The Newbery Medal is without doubt the most prestigious award for children’s literature in the USA and is known internationally. The Newbery Medal was named after the eighteenth-century British bookseller John Newbery. The Association for Library Service to Children (ALSC) awards it annually; this is a division of the American Library Association (ALA). It is presented to the author of the book judged to have made the most distinguished contribution to American literature for children. A committee of librarians and literary experts is chosen each year to select the winner and the runners up. The books can be works of fiction, non-fiction and poetry. The author must be a citizen or resident of the United States and the work written for children up to and including 14 years.
Worthy runners up are acknowledged as Newberry Honour books. The Newbery Medal was first announced in 1922 and was the first children’s literature award developed in the world. Though the Newbery Honour book list was not initiated until 1971, previously cited runners-up for the Newbery Medal were named retrospectively as Newbery Honour books. The full list of previous Medal winners and honour books can be found here.
2009 Newbery Medal Award and Honour books
Like many awards in the arts, the Newbery has not been without controversy. In recent times it has been criticised by some for honouring difficult books that critics might like, but which some children may find difficult (read one recent critique along these lines here). In a recent Washington Post article by Valerie Strauss she discusses this issue. She echoes the comments of some that:
'…..the books that have won recently are so complicated and inaccessible to most children that they are effectively turning off kids to reading. Of the 25 winners and runners-up chosen from 2000 to 2005, four of the books deal with death, six with the absence of one or both parents and four with such mental challenges as autism. Most of the rest deal with tough social issues.'
The Newbery Medal this year will cause much discussion given its content. The winner is 'The Graveyard Book' by Neil Gaiman (Harper Collins Children’s Books). Dave McKean illustrated it. Gaiman is renowned for his science fiction, fantasy and graphic novels. He is well known for his 'Sandman' adult comic-book series. He reportedly worked on the "Graveyard Book" off and on for more than 20 years. He is author of more than 20 books and the winner of prizes for science fiction, fantasy and horror.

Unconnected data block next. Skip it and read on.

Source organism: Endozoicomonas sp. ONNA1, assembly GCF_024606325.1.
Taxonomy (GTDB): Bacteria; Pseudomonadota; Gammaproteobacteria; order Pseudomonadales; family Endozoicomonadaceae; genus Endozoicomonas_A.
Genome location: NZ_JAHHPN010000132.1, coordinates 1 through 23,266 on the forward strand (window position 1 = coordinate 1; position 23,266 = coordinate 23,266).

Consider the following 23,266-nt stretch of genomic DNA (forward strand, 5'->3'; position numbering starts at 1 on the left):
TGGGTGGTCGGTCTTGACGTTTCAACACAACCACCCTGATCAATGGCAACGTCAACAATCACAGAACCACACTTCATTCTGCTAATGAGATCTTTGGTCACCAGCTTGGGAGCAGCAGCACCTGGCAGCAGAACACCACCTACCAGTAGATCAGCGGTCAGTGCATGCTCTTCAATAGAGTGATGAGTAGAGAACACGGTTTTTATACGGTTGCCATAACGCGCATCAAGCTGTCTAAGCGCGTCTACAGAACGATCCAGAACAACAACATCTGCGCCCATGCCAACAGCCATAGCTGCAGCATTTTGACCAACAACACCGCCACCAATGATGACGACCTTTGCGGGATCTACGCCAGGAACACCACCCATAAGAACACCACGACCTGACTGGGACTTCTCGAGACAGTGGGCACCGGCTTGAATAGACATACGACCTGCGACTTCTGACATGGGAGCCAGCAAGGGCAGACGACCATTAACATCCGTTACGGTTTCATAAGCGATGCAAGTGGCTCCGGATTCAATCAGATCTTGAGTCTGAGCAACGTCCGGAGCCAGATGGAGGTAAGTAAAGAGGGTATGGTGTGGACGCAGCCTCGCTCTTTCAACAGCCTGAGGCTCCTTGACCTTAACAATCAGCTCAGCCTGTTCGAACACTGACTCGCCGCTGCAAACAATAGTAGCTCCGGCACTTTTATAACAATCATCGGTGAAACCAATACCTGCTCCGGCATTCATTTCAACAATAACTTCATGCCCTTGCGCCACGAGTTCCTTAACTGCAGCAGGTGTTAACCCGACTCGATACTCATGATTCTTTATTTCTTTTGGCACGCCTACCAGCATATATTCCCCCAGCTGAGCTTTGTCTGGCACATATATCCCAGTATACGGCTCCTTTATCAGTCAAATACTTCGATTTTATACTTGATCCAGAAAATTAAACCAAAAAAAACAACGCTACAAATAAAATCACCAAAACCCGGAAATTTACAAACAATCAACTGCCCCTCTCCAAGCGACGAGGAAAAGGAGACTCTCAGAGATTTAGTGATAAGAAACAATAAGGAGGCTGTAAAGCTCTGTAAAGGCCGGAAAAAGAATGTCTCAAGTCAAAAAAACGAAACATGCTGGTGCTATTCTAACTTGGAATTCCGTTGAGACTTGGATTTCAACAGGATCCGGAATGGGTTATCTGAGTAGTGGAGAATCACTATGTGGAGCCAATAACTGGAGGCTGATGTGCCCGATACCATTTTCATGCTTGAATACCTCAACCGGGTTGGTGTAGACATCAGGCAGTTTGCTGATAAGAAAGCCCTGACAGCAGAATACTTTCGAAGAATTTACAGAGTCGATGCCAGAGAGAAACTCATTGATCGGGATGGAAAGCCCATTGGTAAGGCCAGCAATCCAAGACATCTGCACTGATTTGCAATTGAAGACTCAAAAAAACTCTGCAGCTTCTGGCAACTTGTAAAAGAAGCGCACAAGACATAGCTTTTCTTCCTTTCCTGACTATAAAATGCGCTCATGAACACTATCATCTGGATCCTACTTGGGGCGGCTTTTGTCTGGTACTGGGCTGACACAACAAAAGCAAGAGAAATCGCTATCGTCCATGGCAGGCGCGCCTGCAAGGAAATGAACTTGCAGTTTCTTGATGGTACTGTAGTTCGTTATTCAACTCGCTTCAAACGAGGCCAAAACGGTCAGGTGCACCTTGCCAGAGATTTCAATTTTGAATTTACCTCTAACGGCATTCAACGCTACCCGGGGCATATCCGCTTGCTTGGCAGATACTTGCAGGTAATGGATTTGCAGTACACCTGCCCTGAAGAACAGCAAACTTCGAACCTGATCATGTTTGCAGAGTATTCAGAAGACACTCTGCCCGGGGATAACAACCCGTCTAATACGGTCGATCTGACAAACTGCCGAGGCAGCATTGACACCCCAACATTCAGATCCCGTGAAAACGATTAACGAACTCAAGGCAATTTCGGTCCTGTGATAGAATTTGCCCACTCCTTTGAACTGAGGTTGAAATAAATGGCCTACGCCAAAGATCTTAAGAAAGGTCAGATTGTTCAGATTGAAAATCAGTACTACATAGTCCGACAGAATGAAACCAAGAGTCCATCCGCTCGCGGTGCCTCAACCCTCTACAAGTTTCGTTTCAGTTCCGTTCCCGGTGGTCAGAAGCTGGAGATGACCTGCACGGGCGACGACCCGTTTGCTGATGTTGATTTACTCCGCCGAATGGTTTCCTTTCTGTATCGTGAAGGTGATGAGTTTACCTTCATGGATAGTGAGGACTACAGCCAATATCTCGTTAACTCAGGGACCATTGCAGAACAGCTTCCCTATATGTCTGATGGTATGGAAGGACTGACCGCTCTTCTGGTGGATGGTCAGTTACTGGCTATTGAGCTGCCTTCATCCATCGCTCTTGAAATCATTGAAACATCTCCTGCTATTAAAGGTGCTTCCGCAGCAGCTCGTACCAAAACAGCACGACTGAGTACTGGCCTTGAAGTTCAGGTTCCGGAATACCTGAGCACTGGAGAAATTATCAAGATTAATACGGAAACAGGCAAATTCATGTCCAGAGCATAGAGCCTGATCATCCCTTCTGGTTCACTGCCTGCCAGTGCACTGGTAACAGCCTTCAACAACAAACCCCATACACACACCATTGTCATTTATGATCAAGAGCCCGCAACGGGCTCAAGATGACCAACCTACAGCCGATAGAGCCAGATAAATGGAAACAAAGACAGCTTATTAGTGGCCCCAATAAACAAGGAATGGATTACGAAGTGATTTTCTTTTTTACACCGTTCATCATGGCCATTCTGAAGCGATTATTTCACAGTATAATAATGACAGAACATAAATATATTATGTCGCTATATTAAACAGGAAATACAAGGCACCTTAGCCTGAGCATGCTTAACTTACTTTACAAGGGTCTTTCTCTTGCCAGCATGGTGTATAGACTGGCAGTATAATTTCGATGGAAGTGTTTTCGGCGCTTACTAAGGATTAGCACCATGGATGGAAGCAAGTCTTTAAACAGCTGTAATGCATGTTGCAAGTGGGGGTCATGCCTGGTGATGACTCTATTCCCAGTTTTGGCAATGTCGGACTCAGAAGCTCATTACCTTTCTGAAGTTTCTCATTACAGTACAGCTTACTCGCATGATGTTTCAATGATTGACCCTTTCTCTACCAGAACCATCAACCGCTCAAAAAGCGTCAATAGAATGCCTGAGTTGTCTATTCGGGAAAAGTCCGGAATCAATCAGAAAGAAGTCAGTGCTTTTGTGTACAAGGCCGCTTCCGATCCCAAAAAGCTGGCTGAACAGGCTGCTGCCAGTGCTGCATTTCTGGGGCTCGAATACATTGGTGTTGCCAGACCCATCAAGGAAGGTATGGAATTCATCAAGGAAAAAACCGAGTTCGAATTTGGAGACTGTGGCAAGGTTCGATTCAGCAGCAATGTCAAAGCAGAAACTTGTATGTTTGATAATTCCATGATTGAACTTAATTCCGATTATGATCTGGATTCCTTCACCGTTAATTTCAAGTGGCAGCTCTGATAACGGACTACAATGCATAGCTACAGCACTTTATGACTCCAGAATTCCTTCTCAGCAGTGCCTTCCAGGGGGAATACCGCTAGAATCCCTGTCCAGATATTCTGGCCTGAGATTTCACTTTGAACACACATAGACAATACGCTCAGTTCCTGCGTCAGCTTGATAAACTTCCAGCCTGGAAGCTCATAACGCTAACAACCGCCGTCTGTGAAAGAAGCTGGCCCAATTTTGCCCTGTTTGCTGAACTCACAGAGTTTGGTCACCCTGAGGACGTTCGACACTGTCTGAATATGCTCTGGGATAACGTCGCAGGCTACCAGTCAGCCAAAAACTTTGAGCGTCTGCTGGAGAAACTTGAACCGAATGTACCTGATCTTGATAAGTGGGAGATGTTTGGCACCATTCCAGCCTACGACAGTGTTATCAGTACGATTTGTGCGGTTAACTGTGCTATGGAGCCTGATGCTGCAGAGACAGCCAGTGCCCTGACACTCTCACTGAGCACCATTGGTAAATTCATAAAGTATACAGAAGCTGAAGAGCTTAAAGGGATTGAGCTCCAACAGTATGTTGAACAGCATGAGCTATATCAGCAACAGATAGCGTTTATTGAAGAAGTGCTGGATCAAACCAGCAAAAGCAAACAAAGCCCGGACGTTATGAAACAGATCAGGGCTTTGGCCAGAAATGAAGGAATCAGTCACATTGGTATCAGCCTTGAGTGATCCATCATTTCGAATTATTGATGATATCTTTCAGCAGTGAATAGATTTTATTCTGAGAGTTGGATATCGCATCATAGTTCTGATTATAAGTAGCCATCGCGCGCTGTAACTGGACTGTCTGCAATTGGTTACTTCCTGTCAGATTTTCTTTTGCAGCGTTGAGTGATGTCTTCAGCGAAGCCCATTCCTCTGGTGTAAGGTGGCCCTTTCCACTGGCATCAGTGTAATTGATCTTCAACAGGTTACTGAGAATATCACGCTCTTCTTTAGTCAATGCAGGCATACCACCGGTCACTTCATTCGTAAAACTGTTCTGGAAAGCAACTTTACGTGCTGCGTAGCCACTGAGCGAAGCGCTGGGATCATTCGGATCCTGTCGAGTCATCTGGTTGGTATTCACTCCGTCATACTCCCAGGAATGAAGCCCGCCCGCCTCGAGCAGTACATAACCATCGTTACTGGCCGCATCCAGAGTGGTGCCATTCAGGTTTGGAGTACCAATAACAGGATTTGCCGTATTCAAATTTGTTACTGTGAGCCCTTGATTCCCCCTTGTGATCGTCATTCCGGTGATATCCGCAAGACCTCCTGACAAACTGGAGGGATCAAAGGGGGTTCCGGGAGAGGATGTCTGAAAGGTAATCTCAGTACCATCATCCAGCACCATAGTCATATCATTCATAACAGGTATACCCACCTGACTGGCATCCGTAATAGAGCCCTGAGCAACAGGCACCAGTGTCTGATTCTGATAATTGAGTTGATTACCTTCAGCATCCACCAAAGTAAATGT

In this work he has created a ghostly tale in which Nobody Owens, the hero of story, is raised in a cemetery by ghosts after his parents are killed near the beginning of the novel. While some critics have praised it for its 'mix of murder, mystery, humour and human longing' others will question the choice. Given Gaiman's own comments in his online journal (here) this debate will be fuelled by the choice. He comments:
'I think The Graveyard Book is a book for pretty much all ages, although I'm not sure how far down that actually starts. I think I would have loved it when I was eight, but I don't think that all eight-year olds were like me......There is some really scary stuff in there, and a few of the people (all adults) who have read it have written to tell me they cried in the last chapter.....But it's not a children's book. It's a book that I think children will enjoy, but there's also stuff that's there for adults too. It's a book about life and death and making families. It has ghouls in it, and the Hounds of God, and the Sleer, and the Indigo Man, and a lot of very dead people.'
Newbery Honour Books in 2009